Providing the Support Needed for Independence

Current research estimates that between 25-33% of U.S. women experience domestic violence (DV) by a current or former husband or boyfriend, or same-sex partner in their lifetimes. Domestic violence is an important public health problem and is associated with a large range of poor mental and physical health outcomes. In addition, as many as 8 million children are exposed to this violence, and they are also at risk for a wide range of adverse physical and mental health outcomes and developmental delays.

Our team is pursuing research and programmatic efforts to determine whether financial literacy and asset-building programs with mothers and families identified as victims, may result in a decrease in repeat experiences of domestic violence. Our rationale for this is the link in the research literature between domestic violence and financial instability and distress.

Our financial literacy education program builds basic financial knowledge while recognizing that there is considerable diversity in the products offered across financial institutions. Our Socratic method program is developed around teaching cases that are contemporary from a product perspective — and  tend to better prepare participants for an evolving product market. We also explicitly educate participants about the role of their own personal biases, especially in complex decisions like the purchase of financial services products. Participants are aided in their understanding that there are small, specific questions that can break down what seems to be an otherwise complex financial services decision.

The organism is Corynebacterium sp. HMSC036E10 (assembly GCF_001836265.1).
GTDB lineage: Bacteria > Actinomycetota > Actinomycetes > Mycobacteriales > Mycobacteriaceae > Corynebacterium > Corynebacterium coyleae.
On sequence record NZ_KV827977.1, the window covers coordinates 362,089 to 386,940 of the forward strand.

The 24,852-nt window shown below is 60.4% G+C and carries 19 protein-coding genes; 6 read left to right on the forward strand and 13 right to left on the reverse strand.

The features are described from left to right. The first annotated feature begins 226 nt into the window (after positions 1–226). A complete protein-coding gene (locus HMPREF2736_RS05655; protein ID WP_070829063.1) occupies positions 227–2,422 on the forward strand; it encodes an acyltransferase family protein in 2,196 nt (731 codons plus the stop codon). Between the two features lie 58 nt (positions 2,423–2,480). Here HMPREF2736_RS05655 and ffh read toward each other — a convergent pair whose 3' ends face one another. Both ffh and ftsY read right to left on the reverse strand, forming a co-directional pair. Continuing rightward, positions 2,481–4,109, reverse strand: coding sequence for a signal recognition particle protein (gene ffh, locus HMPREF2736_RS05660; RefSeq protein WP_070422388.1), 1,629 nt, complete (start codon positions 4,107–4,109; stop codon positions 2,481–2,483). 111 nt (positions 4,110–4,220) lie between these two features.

Why Financial Education for Victims of Domestic Violence?

Our program engages participants not only in the classroom, but in the building and active management of their own financial assets. To do this, we include an Individual Development Account (IDA) in parallel with the educational program. The IDA has a match feature in which participant’s accumulated savings are matched at the program’s conclusion. At the close of the program, an account in the participants name with both the accumulated savings and match will be deposited, with allowable withdrawal for purposes to increase personal economic security (for exampleapartment deposit or lease-breaking fees, temporary hotel stays for families in time of need, initial deposits for used automobile purchases).

The Goals of this Program

Our financial capability program is designed to develop problem-based, Socratic method course materials and to deliver these in a program that will provide participants an enhanced knowledge and understanding of financial services products, numeracy, and the potential biases that can often affect complex decision-making. We intend to increase their financial knowledge and confidence through education and to improve asset accumulation through an Individual Development Account (IDA).